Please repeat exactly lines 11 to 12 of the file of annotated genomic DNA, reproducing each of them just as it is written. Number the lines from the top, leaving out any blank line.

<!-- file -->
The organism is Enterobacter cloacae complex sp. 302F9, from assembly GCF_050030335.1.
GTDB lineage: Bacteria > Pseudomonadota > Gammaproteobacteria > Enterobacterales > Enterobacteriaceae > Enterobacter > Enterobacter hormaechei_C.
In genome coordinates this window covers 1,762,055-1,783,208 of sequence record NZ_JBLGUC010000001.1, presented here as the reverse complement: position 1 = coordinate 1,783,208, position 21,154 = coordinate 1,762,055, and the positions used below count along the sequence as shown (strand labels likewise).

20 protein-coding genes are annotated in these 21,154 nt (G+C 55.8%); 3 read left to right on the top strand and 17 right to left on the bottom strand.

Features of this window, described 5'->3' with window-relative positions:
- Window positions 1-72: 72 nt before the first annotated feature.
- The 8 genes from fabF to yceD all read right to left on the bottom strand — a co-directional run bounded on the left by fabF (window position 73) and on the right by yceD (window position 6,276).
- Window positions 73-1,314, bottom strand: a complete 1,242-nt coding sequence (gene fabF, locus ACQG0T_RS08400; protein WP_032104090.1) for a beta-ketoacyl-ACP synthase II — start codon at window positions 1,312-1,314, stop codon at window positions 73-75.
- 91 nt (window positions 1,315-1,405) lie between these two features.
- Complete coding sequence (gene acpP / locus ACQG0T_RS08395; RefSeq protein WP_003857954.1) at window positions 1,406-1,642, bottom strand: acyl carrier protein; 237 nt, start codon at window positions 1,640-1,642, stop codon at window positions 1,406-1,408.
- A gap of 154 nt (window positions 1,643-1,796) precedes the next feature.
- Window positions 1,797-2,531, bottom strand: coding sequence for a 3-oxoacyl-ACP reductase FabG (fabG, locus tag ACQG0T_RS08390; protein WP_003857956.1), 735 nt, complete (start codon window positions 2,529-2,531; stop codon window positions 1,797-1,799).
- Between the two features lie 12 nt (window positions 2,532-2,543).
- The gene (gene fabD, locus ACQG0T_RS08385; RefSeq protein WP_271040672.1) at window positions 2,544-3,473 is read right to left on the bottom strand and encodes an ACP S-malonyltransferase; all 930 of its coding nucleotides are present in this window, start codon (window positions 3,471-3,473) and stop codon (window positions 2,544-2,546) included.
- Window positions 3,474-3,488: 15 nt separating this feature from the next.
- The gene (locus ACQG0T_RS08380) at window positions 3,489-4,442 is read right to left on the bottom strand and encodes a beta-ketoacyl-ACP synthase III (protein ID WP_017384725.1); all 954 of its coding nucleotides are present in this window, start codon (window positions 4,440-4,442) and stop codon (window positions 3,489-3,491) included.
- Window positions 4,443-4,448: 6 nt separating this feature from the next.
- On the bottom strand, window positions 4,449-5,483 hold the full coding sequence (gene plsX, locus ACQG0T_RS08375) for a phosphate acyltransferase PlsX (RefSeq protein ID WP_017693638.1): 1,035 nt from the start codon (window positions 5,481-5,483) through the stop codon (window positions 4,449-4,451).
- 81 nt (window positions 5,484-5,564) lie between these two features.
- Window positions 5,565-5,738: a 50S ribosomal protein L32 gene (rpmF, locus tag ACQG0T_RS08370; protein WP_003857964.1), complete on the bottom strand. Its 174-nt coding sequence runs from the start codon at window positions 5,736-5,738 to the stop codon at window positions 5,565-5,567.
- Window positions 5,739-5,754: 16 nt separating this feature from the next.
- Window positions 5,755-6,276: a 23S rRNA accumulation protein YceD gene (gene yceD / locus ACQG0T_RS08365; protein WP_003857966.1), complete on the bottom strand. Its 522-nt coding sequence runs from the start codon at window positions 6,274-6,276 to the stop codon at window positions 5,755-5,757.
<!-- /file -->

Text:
- A gap of 154 nt (window positions 1,643-1,796) precedes the next feature.
- Window positions 1,797-2,531, bottom strand: coding sequence for a 3-oxoacyl-ACP reductase FabG (fabG, locus tag ACQG0T_RS08390; protein WP_003857956.1), 735 nt, complete (start codon window positions 2,529-2,531; stop codon window positions 1,797-1,799).